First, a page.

Saturday, April 25

Canary Wharf

I am way-East London to pick up my marathon number at the ExCel Center, which is London's largest convention center replacing Earl's Court. My photo unusually faces westward towards the Isle of Dogs and the other side of me is wide, open river - something I rarely see. Eastward one enters the flood planes where yes, you guessed it, Gordon Brown considering residential property development to ease the city's density. Stupid. So Canary Wharf: built on the site of the West India Docks, which from 1802 the busiest in the world. By the 1950s, the port industry began to decline, leading to the docks closing by 1980;he Canary Wharf of today began when Michal von Clemm former chairman of my old firm First Boston came up with the idea to convert Canary Wharf into a back office. Others joined, needing more space than The City could offer. Soon, Olympia & York signed a Master Building Agreement and construction began '88 - the largest commercial project in Europe. One Canada Square, pictured - tallest, was topped out in '90 becoming the UK's tallest building and a powerful symbol of the regeneration of Docklands. Upon opening, the London commercial property market had collapsed and O&Y Canary Wharf Limited filed for bankruptcy in '92. By '95, commercial real estate resurgent and a new set of owners, including O&Y, bought the scheme which today houses Credit Suisse, HSBC, Morgan Stanley and Lehman Brothers. Oops, scratch that last one. I've always felt sorry for the poor snooks who have to work at London's way-out and I make a point of never meeting anybody there. I don't care how important - it is just not worth the hastle from Mayfair or Richmond. After 9-11, many of the buildings in construction capped - nobody wanted to be a target.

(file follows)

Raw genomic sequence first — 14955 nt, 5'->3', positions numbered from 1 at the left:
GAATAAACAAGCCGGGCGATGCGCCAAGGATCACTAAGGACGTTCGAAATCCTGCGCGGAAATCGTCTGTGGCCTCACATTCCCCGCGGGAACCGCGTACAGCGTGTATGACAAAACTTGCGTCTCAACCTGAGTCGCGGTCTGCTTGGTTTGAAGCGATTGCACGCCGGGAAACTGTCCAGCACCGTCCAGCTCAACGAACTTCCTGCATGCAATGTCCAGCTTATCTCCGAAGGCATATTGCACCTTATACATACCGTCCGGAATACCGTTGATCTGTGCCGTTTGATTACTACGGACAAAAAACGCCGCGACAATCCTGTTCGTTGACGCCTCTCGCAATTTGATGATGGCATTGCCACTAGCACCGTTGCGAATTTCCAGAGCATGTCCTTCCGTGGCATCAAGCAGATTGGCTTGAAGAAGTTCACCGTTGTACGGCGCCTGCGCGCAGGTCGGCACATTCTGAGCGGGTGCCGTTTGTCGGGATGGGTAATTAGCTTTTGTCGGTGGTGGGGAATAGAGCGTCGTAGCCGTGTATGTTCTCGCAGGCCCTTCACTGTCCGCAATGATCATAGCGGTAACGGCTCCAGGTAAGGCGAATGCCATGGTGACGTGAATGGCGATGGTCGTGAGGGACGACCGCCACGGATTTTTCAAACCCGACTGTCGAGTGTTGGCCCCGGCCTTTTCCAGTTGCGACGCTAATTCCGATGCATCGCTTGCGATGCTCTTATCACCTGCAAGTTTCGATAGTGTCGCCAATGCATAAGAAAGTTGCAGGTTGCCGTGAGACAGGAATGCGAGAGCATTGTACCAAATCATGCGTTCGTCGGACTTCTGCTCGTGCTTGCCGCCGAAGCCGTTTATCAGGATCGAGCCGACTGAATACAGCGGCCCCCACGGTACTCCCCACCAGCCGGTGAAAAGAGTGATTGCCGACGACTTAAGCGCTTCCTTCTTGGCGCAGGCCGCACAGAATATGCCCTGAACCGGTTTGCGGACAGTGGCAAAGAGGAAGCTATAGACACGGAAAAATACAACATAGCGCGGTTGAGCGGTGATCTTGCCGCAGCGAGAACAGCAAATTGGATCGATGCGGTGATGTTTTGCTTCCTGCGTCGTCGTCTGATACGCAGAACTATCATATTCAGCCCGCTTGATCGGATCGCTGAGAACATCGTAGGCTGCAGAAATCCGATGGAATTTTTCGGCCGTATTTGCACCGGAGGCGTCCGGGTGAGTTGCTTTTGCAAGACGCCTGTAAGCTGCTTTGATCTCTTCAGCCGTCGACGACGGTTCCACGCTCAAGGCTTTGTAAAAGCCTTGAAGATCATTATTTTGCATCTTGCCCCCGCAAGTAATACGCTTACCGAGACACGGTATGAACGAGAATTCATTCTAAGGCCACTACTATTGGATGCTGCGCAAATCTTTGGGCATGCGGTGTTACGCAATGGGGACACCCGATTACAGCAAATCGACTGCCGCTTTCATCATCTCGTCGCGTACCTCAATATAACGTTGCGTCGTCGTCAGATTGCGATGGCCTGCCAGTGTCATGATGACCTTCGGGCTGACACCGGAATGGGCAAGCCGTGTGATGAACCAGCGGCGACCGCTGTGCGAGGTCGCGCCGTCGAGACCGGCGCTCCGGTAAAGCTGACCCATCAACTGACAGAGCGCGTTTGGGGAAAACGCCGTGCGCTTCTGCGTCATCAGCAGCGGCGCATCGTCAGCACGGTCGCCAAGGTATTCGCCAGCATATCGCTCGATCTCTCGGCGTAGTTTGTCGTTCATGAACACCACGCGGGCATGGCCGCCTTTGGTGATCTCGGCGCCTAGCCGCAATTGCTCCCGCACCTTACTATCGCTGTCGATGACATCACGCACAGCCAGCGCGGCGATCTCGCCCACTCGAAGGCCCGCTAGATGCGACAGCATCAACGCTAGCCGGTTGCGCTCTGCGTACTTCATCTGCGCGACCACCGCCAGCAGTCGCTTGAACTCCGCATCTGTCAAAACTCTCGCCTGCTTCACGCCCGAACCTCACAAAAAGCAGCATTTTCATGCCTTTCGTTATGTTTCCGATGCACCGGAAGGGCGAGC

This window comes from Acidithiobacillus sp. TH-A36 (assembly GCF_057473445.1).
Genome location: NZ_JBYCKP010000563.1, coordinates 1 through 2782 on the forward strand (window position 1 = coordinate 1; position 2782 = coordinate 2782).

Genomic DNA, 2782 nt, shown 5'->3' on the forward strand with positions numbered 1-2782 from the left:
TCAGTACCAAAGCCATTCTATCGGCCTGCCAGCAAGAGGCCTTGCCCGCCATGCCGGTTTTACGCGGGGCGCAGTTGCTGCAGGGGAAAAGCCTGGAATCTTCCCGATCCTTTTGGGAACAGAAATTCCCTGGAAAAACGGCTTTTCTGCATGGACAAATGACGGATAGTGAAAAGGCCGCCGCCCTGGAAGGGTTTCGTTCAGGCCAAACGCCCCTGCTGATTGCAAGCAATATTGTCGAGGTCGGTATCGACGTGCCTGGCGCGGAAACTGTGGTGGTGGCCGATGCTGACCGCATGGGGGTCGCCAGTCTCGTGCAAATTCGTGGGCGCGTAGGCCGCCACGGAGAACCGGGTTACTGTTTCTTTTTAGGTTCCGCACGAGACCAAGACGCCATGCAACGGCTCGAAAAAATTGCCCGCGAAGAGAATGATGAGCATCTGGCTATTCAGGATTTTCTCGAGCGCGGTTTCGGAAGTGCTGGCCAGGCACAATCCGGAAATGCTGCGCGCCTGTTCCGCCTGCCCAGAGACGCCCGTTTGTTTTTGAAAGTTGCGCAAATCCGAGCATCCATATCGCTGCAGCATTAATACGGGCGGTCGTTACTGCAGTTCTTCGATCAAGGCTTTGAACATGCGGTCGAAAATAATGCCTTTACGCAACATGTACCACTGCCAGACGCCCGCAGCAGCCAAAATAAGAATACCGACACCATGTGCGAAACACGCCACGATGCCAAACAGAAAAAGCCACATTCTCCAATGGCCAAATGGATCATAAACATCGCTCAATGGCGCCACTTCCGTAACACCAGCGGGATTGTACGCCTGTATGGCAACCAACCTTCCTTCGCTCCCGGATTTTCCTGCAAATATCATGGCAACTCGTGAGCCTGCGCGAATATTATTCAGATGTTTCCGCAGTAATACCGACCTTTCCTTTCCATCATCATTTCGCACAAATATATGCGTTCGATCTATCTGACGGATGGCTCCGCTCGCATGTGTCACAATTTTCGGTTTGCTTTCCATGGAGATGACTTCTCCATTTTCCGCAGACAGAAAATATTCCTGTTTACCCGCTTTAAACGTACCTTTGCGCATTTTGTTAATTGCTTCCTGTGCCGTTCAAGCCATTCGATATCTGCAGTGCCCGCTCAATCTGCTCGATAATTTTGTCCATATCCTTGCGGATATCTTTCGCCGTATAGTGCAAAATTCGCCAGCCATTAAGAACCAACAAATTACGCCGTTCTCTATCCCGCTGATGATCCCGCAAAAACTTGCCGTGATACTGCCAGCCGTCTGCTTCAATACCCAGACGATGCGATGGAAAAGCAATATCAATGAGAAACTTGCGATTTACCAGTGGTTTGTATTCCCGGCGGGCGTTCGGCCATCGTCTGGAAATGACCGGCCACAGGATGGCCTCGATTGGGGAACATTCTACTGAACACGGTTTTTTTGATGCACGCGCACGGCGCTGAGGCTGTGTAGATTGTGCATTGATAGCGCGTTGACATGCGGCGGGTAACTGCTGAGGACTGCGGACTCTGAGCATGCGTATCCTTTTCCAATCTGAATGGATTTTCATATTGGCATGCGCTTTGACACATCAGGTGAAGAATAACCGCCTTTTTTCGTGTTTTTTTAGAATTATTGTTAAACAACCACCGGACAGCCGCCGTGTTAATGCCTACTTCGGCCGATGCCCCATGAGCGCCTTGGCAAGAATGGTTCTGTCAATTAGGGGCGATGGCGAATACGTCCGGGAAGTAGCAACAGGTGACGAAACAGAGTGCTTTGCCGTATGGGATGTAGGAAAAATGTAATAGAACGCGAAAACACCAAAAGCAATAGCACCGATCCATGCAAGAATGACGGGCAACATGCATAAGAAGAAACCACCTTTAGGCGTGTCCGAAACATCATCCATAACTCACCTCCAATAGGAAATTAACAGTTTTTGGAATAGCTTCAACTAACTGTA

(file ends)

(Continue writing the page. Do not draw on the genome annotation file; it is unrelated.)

Any fan of Bob Hoskins and perhaps the best gangster move ever, "The Long, Good Friday," will recognise this area - or maybe not, given its change from 1980. The move includes a Thames redevelopment vision - and who would control it - for the East End's docklands area, much of it concreted and wide open space at the then. England was a mess, one year into Thatcher, yet the seeds planted for the city's revitalisation.

"What I'm looking for is someone who can contribute to what England has given to the world: culture, sophistication, genius. A little bit more than an 'ot dog, know what I mean?"
Harold, in The Long, Good Friday